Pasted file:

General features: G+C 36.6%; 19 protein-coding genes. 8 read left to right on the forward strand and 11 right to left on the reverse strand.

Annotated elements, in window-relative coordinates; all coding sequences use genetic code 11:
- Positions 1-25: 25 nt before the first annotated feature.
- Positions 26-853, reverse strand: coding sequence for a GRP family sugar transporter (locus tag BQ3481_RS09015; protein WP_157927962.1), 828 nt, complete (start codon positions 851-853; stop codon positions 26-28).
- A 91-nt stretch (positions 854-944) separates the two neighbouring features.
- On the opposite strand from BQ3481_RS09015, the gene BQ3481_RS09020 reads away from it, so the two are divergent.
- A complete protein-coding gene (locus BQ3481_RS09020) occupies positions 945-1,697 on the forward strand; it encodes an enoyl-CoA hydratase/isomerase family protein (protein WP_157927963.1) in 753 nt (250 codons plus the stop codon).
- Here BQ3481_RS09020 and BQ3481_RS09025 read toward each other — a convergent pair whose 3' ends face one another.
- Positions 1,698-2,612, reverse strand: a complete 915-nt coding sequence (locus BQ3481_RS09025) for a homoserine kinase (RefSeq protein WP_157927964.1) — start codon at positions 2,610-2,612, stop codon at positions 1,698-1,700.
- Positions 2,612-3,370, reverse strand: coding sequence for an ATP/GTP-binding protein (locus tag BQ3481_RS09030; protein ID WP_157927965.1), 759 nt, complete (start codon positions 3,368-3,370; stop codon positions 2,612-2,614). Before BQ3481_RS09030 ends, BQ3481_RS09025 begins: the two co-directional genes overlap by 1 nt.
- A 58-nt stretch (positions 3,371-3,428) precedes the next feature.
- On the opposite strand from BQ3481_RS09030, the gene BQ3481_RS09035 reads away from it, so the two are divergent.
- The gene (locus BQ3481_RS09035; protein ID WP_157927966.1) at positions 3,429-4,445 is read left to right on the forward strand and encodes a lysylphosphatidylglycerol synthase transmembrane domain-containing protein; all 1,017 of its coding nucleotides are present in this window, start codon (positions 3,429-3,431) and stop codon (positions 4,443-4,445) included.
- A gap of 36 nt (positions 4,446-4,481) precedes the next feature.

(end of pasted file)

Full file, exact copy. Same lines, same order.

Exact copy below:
General features: G+C 36.6%; 19 protein-coding genes. 8 read left to right on the forward strand and 11 right to left on the reverse strand.

Annotated elements, in window-relative coordinates; all coding sequences use genetic code 11:
- Positions 1-25: 25 nt before the first annotated feature.
- Positions 26-853, reverse strand: coding sequence for a GRP family sugar transporter (locus tag BQ3481_RS09015; protein WP_157927962.1), 828 nt, complete (start codon positions 851-853; stop codon positions 26-28).
- A 91-nt stretch (positions 854-944) separates the two neighbouring features.
- On the opposite strand from BQ3481_RS09015, the gene BQ3481_RS09020 reads away from it, so the two are divergent.
- A complete protein-coding gene (locus BQ3481_RS09020) occupies positions 945-1,697 on the forward strand; it encodes an enoyl-CoA hydratase/isomerase family protein (protein WP_157927963.1) in 753 nt (250 codons plus the stop codon).
- Here BQ3481_RS09020 and BQ3481_RS09025 read toward each other — a convergent pair whose 3' ends face one another.
- Positions 1,698-2,612, reverse strand: a complete 915-nt coding sequence (locus BQ3481_RS09025) for a homoserine kinase (RefSeq protein WP_157927964.1) — start codon at positions 2,610-2,612, stop codon at positions 1,698-1,700.
- Positions 2,612-3,370, reverse strand: coding sequence for an ATP/GTP-binding protein (locus tag BQ3481_RS09030; protein ID WP_157927965.1), 759 nt, complete (start codon positions 3,368-3,370; stop codon positions 2,612-2,614). Before BQ3481_RS09030 ends, BQ3481_RS09025 begins: the two co-directional genes overlap by 1 nt.
- A 58-nt stretch (positions 3,371-3,428) precedes the next feature.
- On the opposite strand from BQ3481_RS09030, the gene BQ3481_RS09035 reads away from it, so the two are divergent.
- The gene (locus BQ3481_RS09035; protein ID WP_157927966.1) at positions 3,429-4,445 is read left to right on the forward strand and encodes a lysylphosphatidylglycerol synthase transmembrane domain-containing protein; all 1,017 of its coding nucleotides are present in this window, start codon (positions 3,429-3,431) and stop codon (positions 4,443-4,445) included.
- A gap of 36 nt (positions 4,446-4,481) precedes the next feature.